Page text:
Down through the middle of Oxford, home of England’s oldest university, runs a north-south axis that takes you past interesting churches, towers and colleges, to a gorgeous meadow. This axis starts with a road called St Giles’, it continues with Cornmarket Street, and then changes its name to St Aldate’s. Following this thoroughfare north to south provides just as interesting a tour of Oxford as strolling around the Broad Street-High Street area (see related article).
St Giles’ (that is its full name of the road) is so wide that it has space for two churches between its traffic lanes: St Giles’ Church at its northern end and St Mary Magdalen’s at its southern end. Both are handsome, square-towered buildings that were completed in the 12th century, although St Mary Magdalen’s – which is invariably surrounded by dozens of parked bicycles belonging to students- has a Victorian Gothic interior.
The road also features two famous pubs: on the east side, the Lamb & Flag, and on the west, the Eagle and Child. At different times, each of these pubs was the location of weekly meetings of the Inklings, a writers’ group in the 30s and 40s that included J.R.R. Tolkien and C.S. Lewis. Both are owned by St John’s College, one of the dozens of colleges that make up Oxford University. St John’s, founded in 1555, is on the east side of the road, a little south of the Lamb & Flag.
St. John’s is also one of Oxford’s largest, richest and most prestigious colleges; it was the alma mater of novelist Kingsley Amis, poet Philip Larkin, and former prime minister Tony Blair.
The atmosphere changes as you cross the intersection to continue south down Cornmarket Street. This has been a commercial center for centuries and continues that tradition to this day. There are several burger restaurants, as well as Boots, a big drugstore, and HMV, a music and video shop. The street is entirely pedestrianized.
On the east side of Cornmarket Street is Oxford’s oldest building, the Church of St Michael at the Northgate (1040). The chruch property contains a tall tower which you can climb (for a small fee) to get a spectacular view of the Oxford area. Further down Cornmarket, on the western side, an unpromising passage leads to the Oxford Union, a debating club run by student volunteers who often go on to illustrious political careers. The Oxford Union sometimes hosts famous personalities as guest speakers, such as: Mother Teresa, Michael Jackson and Kermit the Frog. At the southern end of Cornmarket is Carfax, a tower that is all that remains of a 13th century church. It boasts a charming clock that chimes at the quarter-hour.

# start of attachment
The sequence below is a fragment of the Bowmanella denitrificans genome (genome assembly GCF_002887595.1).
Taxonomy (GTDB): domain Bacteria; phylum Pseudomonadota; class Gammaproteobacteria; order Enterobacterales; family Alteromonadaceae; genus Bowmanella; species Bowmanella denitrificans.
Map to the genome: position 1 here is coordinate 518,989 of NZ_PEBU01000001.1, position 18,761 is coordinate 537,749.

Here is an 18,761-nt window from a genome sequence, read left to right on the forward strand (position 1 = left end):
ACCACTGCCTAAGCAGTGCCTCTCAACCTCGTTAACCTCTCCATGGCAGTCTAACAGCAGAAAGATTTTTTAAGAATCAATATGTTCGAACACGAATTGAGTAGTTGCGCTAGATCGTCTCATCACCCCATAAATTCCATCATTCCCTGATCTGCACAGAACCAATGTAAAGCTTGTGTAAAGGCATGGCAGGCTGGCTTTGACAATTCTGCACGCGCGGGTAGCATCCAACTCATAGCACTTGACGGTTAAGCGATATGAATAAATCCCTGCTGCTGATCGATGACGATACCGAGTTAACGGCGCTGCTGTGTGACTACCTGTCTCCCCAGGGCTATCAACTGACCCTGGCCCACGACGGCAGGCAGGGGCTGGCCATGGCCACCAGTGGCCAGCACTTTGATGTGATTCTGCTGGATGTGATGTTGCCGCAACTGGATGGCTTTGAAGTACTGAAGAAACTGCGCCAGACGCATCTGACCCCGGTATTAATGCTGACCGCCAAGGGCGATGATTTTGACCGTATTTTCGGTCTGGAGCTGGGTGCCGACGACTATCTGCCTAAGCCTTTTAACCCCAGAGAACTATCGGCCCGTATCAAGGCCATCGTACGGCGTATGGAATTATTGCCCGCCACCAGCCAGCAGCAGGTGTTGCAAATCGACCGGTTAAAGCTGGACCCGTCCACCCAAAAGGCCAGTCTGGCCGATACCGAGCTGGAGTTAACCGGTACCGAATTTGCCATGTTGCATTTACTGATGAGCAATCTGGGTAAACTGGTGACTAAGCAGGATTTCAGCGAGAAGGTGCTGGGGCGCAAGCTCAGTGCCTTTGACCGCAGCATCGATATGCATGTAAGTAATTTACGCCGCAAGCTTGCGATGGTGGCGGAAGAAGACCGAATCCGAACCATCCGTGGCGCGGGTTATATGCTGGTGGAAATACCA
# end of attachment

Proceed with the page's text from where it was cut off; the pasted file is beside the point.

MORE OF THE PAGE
Cross another intersection and proceed to the south. The mood changes again as you encounter the noisy St Aldate’s which is the route for double-decker buses. On this street, you can’t help but notice Tom Tower, a part of Oxford’s grandest college, Christ Church (founded 1546). The 17th-century tower contains a seven-ton bell, Great Tom, which is rung 101 times each night at five minutes past nine. But that is not the college’s only claim to fame. Christ Church, nicknamed “The House”, even boasts its own cathedral, the seat of the Bishop of Oxford. The writers, Lewis Carroll and W.H Auden, are among the alumni of this college, along with a matchless thirteen former prime ministers.
While tourists are not allowed into the colleges, you can enter Christ Church’s beautiful meadow through a gate on the east side of St Aldate’s. From that entry point, the peaceful meadow extends well over 1,000 feet east and south. It often has cattle grazing at its southern flank where it is bordered by the river. You may see rowing crews practicing on the river, which is actually the Thames – yes, the river that flows through London – but is called the Isis in Oxford. Other than Christ Church, colleges that back onto the northern side of this huge open area are Merton (founded 1264) and Corpus Christi (1517). A young Kris Kristofferson was a Rhodes Scholar at Merton, allegedly making his first attempts at songwriting during that time.
If you need some refreshments during this trip, you can get good ice cream, bagels and coffee at G&D’s, which has been a celebrated Oxford institution since it was founded by students in the early 90s. Its original venue is on Little Clarendon Street, a stone’s throw northwest from St Giles’ Church, but a more accessible and spacious branch is opposite Christ Church on St Aldate’s.
Upon completing this unforgetable walking tour of historic Oxford, take some time to refresh and refuel. At the point where St Aldate’s crosses the Isis, you will find a famous pub, the Head of the River, which offers good food and beverages, and a relaxing terrace looking out over the river. Or, for a good sit-down meal, check out the steak, game and fish offerings at Brown’s, a highly regarded restaurant slightly north of St Giles’ Church on Woodstock Road.